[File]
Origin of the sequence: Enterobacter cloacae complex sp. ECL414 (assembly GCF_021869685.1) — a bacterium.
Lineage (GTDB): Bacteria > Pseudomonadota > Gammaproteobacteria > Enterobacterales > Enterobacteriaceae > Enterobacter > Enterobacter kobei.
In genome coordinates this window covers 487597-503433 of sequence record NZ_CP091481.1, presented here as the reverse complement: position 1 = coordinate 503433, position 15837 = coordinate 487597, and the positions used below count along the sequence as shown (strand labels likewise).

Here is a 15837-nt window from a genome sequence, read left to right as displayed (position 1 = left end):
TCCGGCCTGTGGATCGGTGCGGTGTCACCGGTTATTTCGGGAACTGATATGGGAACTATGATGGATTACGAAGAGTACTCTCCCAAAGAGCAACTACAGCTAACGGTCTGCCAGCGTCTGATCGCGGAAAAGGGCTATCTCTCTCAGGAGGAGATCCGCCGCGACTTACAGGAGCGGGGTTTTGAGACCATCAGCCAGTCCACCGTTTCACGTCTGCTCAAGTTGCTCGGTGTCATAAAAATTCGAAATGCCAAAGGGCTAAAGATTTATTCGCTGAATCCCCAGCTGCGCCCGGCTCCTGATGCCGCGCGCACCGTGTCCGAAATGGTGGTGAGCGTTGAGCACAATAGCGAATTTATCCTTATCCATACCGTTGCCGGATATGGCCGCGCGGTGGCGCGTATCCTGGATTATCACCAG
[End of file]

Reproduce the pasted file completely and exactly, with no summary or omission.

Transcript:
Origin of the sequence: Enterobacter cloacae complex sp. ECL414 (assembly GCF_021869685.1) — a bacterium.
Lineage (GTDB): Bacteria > Pseudomonadota > Gammaproteobacteria > Enterobacterales > Enterobacteriaceae > Enterobacter > Enterobacter kobei.
In genome coordinates this window covers 487597-503433 of sequence record NZ_CP091481.1, presented here as the reverse complement: position 1 = coordinate 503433, position 15837 = coordinate 487597, and the positions used below count along the sequence as shown (strand labels likewise).

Here is a 15837-nt window from a genome sequence, read left to right as displayed (position 1 = left end):
TCCGGCCTGTGGATCGGTGCGGTGTCACCGGTTATTTCGGGAACTGATATGGGAACTATGATGGATTACGAAGAGTACTCTCCCAAAGAGCAACTACAGCTAACGGTCTGCCAGCGTCTGATCGCGGAAAAGGGCTATCTCTCTCAGGAGGAGATCCGCCGCGACTTACAGGAGCGGGGTTTTGAGACCATCAGCCAGTCCACCGTTTCACGTCTGCTCAAGTTGCTCGGTGTCATAAAAATTCGAAATGCCAAAGGGCTAAAGATTTATTCGCTGAATCCCCAGCTGCGCCCGGCTCCTGATGCCGCGCGCACCGTGTCCGAAATGGTGGTGAGCGTTGAGCACAATAGCGAATTTATCCTTATCCATACCGTTGCCGGATATGGCCGCGCGGTGGCGCGTATCCTGGATTATCACCAG